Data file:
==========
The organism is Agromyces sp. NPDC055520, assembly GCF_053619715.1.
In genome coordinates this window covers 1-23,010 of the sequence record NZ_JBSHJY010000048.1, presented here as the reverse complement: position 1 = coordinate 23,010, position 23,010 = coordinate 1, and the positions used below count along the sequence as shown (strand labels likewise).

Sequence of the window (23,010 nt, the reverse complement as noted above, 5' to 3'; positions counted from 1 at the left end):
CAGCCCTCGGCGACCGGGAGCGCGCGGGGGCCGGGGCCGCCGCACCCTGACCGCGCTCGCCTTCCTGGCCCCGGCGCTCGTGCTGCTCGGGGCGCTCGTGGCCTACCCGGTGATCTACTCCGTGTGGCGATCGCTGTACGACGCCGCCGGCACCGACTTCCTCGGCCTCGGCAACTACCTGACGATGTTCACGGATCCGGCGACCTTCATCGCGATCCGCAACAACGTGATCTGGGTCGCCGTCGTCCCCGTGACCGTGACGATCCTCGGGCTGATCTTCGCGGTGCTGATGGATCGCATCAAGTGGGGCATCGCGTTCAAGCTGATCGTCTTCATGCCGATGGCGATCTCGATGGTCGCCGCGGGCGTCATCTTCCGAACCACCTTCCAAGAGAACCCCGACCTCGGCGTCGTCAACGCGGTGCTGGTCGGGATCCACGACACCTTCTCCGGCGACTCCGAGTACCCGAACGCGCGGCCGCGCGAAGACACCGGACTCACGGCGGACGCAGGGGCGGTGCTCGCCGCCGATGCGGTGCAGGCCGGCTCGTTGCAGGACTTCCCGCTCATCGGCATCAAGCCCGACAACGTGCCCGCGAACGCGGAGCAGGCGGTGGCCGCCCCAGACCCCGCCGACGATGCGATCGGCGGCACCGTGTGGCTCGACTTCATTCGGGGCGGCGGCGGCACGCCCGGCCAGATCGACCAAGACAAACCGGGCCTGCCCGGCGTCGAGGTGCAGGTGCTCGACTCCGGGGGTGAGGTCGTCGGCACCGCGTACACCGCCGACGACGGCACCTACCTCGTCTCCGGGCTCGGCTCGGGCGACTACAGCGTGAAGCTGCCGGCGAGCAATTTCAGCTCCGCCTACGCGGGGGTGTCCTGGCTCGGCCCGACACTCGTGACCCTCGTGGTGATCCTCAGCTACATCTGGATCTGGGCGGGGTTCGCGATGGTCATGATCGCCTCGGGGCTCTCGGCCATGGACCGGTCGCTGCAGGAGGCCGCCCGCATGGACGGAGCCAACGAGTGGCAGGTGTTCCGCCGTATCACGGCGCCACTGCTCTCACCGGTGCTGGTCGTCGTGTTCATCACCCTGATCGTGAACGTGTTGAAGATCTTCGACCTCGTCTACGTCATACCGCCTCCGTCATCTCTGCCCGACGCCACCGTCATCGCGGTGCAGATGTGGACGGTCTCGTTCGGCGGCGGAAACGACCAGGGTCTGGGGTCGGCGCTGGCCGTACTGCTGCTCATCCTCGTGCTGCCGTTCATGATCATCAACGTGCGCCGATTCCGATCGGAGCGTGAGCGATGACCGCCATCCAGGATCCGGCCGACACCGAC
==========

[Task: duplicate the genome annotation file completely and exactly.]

The organism is Agromyces sp. NPDC055520, assembly GCF_053619715.1.
In genome coordinates this window covers 1-23,010 of the sequence record NZ_JBSHJY010000048.1, presented here as the reverse complement: position 1 = coordinate 23,010, position 23,010 = coordinate 1, and the positions used below count along the sequence as shown (strand labels likewise).

Sequence of the window (23,010 nt, the reverse complement as noted above, 5' to 3'; positions counted from 1 at the left end):
CAGCCCTCGGCGACCGGGAGCGCGCGGGGGCCGGGGCCGCCGCACCCTGACCGCGCTCGCCTTCCTGGCCCCGGCGCTCGTGCTGCTCGGGGCGCTCGTGGCCTACCCGGTGATCTACTCCGTGTGGCGATCGCTGTACGACGCCGCCGGCACCGACTTCCTCGGCCTCGGCAACTACCTGACGATGTTCACGGATCCGGCGACCTTCATCGCGATCCGCAACAACGTGATCTGGGTCGCCGTCGTCCCCGTGACCGTGACGATCCTCGGGCTGATCTTCGCGGTGCTGATGGATCGCATCAAGTGGGGCATCGCGTTCAAGCTGATCGTCTTCATGCCGATGGCGATCTCGATGGTCGCCGCGGGCGTCATCTTCCGAACCACCTTCCAAGAGAACCCCGACCTCGGCGTCGTCAACGCGGTGCTGGTCGGGATCCACGACACCTTCTCCGGCGACTCCGAGTACCCGAACGCGCGGCCGCGCGAAGACACCGGACTCACGGCGGACGCAGGGGCGGTGCTCGCCGCCGATGCGGTGCAGGCCGGCTCGTTGCAGGACTTCCCGCTCATCGGCATCAAGCCCGACAACGTGCCCGCGAACGCGGAGCAGGCGGTGGCCGCCCCAGACCCCGCCGACGATGCGATCGGCGGCACCGTGTGGCTCGACTTCATTCGGGGCGGCGGCGGCACGCCCGGCCAGATCGACCAAGACAAACCGGGCCTGCCCGGCGTCGAGGTGCAGGTGCTCGACTCCGGGGGTGAGGTCGTCGGCACCGCGTACACCGCCGACGACGGCACCTACCTCGTCTCCGGGCTCGGCTCGGGCGACTACAGCGTGAAGCTGCCGGCGAGCAATTTCAGCTCCGCCTACGCGGGGGTGTCCTGGCTCGGCCCGACACTCGTGACCCTCGTGGTGATCCTCAGCTACATCTGGATCTGGGCGGGGTTCGCGATGGTCATGATCGCCTCGGGGCTCTCGGCCATGGACCGGTCGCTGCAGGAGGCCGCCCGCATGGACGGAGCCAACGAGTGGCAGGTGTTCCGCCGTATCACGGCGCCACTGCTCTCACCGGTGCTGGTCGTCGTGTTCATCACCCTGATCGTGAACGTGTTGAAGATCTTCGACCTCGTCTACGTCATACCGCCTCCGTCATCTCTGCCCGACGCCACCGTCATCGCGGTGCAGATGTGGACGGTCTCGTTCGGCGGCGGAAACGACCAGGGTCTGGGGTCGGCGCTGGCCGTACTGCTGCTCATCCTCGTGCTGCCGTTCATGATCATCAACGTGCGCCGATTCCGATCGGAGCGTGAGCGATGACCGCCATCCAGGATCCGGCCGACACCGAC